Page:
Computer case form factors outline the type of motherboard that will fit in the case and the number of components that can be added to the system. Bigger cases can host bigger motherboards and can accommodate more components such as disk drives and graphics cards as well as more powerful cooling systems.
There are two main categories of computer cases: desktop and tower. The desktop case is a singular form factor while tower cases branch into different sub-categories, namely: full tower, mid-tower, and mini-tower. Full tower cases can host full-sized motherboards and are also compatible with smaller motherboards. Mid-tower and mini-tower cases do not fit full-sized motherboards but can fit motherboards in the mini and micro categories such as mini-ATX and micro-ATX motherboards, respectively.
This article will discuss the two main types of computer form factors: desktop and tower. It will explain the advantages and disadvantages of each category of computer form factors as well as its various sub-categories. Lastly, it will explain small form factors (SFF) cases and their unique advantages for minimalist builds.
The desktop case is primarily intended to minimize space inside the computer chassis. Usually, desktop cases are placed sideways on the desk and the monitor is placed atop the computer case.
Desktop cases do not have sufficient room for additional components. These computers are designed for entry level computing tasks like browsing the internet, email, and document processing. The slim design of desktop cases cannot accommodate full-sized graphics cards or additional hard disks that are necessary for gaming.
Tower cases are intended for computers designed for specialized use cases: gaming, rendering, streaming, etc. These cases have ample space inside the computer chassis to host a full-sized graphics card and multiple expansion slots for additional disk drives.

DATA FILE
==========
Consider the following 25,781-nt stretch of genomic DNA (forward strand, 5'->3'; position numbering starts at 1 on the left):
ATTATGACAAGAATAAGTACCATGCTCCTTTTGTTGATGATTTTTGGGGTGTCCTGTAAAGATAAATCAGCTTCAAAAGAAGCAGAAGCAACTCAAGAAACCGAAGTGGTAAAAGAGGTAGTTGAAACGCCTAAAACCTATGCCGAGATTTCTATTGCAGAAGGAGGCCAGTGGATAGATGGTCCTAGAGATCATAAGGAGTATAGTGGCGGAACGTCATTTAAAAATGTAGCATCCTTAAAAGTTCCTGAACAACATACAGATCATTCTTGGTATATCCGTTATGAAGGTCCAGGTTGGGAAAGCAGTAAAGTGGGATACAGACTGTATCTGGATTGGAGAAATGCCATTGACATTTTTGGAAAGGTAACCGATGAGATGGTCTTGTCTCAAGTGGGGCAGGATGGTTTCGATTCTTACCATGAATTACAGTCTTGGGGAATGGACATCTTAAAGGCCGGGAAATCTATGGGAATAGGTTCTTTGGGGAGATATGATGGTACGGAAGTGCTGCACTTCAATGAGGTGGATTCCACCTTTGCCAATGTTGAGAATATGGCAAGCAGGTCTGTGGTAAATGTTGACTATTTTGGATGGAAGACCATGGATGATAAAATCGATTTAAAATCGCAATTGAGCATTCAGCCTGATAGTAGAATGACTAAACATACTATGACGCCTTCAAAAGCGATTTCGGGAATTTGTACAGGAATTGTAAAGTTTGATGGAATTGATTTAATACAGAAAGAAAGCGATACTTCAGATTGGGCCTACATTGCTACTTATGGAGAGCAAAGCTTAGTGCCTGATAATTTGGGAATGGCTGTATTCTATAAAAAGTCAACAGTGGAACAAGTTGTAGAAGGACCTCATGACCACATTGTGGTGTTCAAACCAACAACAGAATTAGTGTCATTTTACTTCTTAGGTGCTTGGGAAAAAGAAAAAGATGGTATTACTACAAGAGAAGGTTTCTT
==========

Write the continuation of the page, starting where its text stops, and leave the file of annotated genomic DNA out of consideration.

Full tower cases are designed for competitive builds that can handle heavy workloads. The space inside full tower cases can accommodate powerful cooling systems with large fans and radiators to maintain safe temperatures despite performing CPU/GPU-intensive tasks. These cases can accommodate the various sizes of motherboards from EATX motherboards that measure 12 inches by 13 inches to mini-ITX motherboards that measure 17cm by 17cm.
Full tower cases measure at least 18 inches tall and accommodate up to 10 disk drives and 11 PCI slots. It is the optimal case for full-sized ATX motherboards that measure 12 inches by 9.6 inches.
Full tower cases and their corresponding full-size and expanded full-sized motherboards are best for upgradability and support for several expansion slots and superior cooling systems. EATX motherboards, in particular, can host more RAM modules than the standard full-sized ATX motherboard. It also supports multiple GPUs in a single motherboard.
Full tower cases can support larger air and liquid cooling systems. These cases can accommodate 120mm fans and/or triple-radiator water-cooling systems.
An underrated feature of full tower cases is workability. More space within the case makes it easier for users to install computer hardware, components, and other accessories like air- or water-cooling systems.